Incoming Food Crisis
There is a food crisis coming, and we are not talking on a local or national scale. No, this will be a global crisis the likes of which we have never seen. It’s a predictable crisis, and it’s one that has already started. It’s one we haven’t seen the US or Australian governments address, despite a host of campaign promises from parties in both countries every year. This just seems to fly under everyone’s radar.
The crisis began due to extreme summer weather. We saw about 80% of the United States experience drought conditions just a few years ago, and that is going to catch up with everyone soon. Australia and Russia experienced drought then as well. What that drought did was completely waste some key crops. We are looking at low corn harvests and wheat harvests. We are also expecting to see major price increases in both corn and wheat. We have already seen some price jumps for both of these, and we can lump soybeans in there as well, as it is experiencing a low harvest that is worse than anything we have seen in decades. Increases in prices for grain mean higher overall food prices.
These are staple items that are used in the production of a lot of foods, and as they increase, so too will a lot of other food items. In developed countries, the higher grocery prices may be a burden, but for the most part, they are a manageable one. Typically, Americans only spend about 10% of their income on food, and that includes what they eat at home and in restaurants. Gallup polls show that Americans are spending less on food than they did decades ago. The food crisis is going to hit a lot harder in undeveloped countries. Places where food is already scarce and expensive will experience a whole lot more food scarcity and high grocery prices.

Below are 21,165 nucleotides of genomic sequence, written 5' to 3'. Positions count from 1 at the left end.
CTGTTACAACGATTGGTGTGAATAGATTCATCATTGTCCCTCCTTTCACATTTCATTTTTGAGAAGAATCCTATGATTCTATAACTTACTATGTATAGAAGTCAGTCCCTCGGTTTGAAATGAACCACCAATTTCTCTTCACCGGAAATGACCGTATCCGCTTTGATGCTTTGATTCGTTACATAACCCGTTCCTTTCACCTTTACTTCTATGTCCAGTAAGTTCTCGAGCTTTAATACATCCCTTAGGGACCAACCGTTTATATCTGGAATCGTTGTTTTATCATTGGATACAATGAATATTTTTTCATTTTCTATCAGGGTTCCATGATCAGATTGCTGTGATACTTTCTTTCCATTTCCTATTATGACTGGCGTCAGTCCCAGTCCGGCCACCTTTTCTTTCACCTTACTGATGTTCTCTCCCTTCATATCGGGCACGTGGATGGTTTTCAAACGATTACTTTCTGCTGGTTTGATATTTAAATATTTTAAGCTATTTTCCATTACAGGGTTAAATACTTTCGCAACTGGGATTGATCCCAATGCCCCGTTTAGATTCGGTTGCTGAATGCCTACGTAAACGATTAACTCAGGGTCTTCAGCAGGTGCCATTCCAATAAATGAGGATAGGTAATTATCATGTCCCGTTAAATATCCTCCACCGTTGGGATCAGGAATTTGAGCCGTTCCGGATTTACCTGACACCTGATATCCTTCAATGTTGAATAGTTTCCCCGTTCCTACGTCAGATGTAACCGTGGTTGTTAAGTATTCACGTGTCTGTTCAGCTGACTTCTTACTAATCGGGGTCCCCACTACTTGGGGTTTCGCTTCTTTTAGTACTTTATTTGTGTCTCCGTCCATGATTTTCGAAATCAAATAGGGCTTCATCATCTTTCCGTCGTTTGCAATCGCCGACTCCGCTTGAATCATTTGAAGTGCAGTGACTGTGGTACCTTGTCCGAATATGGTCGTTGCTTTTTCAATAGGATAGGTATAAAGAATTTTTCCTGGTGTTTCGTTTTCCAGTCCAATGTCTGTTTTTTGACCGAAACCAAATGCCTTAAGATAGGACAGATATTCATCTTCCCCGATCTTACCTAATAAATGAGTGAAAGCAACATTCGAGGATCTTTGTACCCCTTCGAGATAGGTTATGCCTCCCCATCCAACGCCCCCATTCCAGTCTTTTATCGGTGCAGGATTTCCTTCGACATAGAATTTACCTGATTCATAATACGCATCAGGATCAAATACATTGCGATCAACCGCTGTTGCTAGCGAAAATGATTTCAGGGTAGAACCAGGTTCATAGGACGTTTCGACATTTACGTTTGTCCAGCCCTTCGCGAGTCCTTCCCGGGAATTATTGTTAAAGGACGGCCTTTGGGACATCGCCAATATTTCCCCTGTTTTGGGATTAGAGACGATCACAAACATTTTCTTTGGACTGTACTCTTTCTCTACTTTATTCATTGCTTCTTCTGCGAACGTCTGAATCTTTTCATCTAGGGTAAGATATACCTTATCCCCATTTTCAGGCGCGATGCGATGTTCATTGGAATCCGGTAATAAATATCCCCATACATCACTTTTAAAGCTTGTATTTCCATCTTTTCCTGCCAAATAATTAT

Most people in these developing countries spend the majority of their income on food, which generally consists of bread and other grain items.